Is this myth-making actually the process whereby grown-up people create valuable experiences for themselves? I mean, is this elaborate polka of romanticization and charisma-manufacture, of canonization, the way that we make for ourselves experiences that are sufficiently laden with resonance and depth and authority for us to be challenged and changed by them? Are we like the shaman’s patients, cooperating with the artist in creating an atmosphere of sufficient power that a shabby piece of sleight of hand can do the trick for us? And could we still benefit if we knew how it worked? Is it necessary that we be `believers’ rather than `skeptics’ for us to have the right kind of experience? Could Richard Williams have made any use of that test tone if he’d known what it was? And what exactly is the use of the experience anyway?
Changing ourselves. Surely that must be what we’re after when we look at pictures and watch movies and listen to music. It sounds more Californian than it really is. Changing ourselves includes switching on the radio when we’re bored — to change from being someone who’s bored to someone who’s being less bored, or bored in a different way. But of course we would prefer to think that the art we venerate does more than just feed us sensations to keep us from the gloom of our everyday existence. (Why would we prefer that? What’s wrong with the opposite? I remember someone saying that all
human creativity is a desperate attempt to occupy the brief space or end less gap between birth and death.) We would like to think that art remakes us in some way, deepens us, makes us ‘better’ people. Certainly this is the unspoken thought behind the concept of subsidized public art spaces — we don’t give the same high-level cultural endorsement to public skateboard spaces, or public discotheques, or red-light districts.
Then there are the criticisms implied in the suggestion that Basquiat’, only real talent was for charisma-creation and self-promotion. Each of these criticisms is founded on assumptions which are not mentioned: that Basquiat was primarily operating as a painter in the sense that Hughes assumes; that the art world shouldn’t conspire to create ‘geniuses’ for itself; and that self-creation is out of bounds as a job for artists.
Suppose some things. Stop thinking about art works as objects, and start thinking about them as triggers for experiences (Roy Ascott’s phrase). That solves a lot of problems: we don’t have to argue about whether photographs are art, or whether performances are art, or whether Carl Andre’s bricks or Andres Serranos’s piss or Little Richard’s ‘Long Tall Sally’ are art, because we say, ‘Art is something that happens, a process, not a quality, and all sorts of things can make it happen.’
Then suppose that what makes a work of art ‘good’ for you is not some-thing that is already ‘inside’ it, but something that happens inside you —so the value of the work lies in the degree to which it can help you have the kind of experience that you call art. It is then possible, within the con-text of the right expectations, for a test tone to become a musical experience. It is also possible for you to have quite different experiences from me, which says nothing about the test tone and everything about our separate perceptions of it, our different expectations and cultural predispositions. What we could then agree is that there is nothing absolute about the aesthetic value or non-value of a test tone, and that we don’t even have to consider the question of aesthetic value with a view to arriving at any single answer: it could have one value for you and another for me, and different ones for both of us at another time. It can change value for each of us. More interestingly, we can also say that there is nothing absolute about the aesthetic value of a Rembrandt or a Mozart or a Basquiat.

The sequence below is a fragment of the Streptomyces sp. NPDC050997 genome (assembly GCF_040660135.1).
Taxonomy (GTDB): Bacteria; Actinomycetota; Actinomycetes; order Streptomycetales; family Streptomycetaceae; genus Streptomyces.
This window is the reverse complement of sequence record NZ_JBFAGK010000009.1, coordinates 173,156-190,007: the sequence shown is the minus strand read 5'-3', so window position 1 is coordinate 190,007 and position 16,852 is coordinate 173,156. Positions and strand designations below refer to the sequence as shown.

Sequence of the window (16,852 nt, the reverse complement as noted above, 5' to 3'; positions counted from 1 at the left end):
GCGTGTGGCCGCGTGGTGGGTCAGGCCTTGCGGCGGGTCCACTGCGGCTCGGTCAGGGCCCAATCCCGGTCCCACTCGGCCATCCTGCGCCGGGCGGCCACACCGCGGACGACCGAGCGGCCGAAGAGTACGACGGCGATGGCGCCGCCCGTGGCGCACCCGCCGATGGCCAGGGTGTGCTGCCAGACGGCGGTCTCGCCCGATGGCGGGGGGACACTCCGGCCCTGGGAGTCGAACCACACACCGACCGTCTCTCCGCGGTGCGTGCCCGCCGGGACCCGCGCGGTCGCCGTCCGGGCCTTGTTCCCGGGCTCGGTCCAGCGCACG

Suppose you redescribe the job ‘artist’ as ‘a person who creates situations
In which you can have art experiences’. Then you might accept the notion that an artist could be someone who convinces you, by some means or other, including outrageous fakery, that the test tone you’re about to hear is in fact a piece of music. Suppose now that these means can include the creation of ‘media events’, networks of spin and buzz that make you think you are in the presence of something special — the event itself is minimal, but the spin is sufficiently powerful to infect you with enthusiasm, and you have a great time. Is that going too far? Suppose that you could even think of yourself as the media event, as the experience-trigger itself, so that everything to which you simply directed your attention transmuted mysteriously into art. And suppose that people wanted that, and wanted to believe in it, and wanted to make each other believe in it. Who is then the artist? You or them? Who is making the patient feel better? The shaman or the patient? Is the value of the art experience to be found in the ‘weightlessness’, the suspension of disbelief, the floating surrender, that it produces, rather than in its objective mineral properties?
Brain Eno, 1993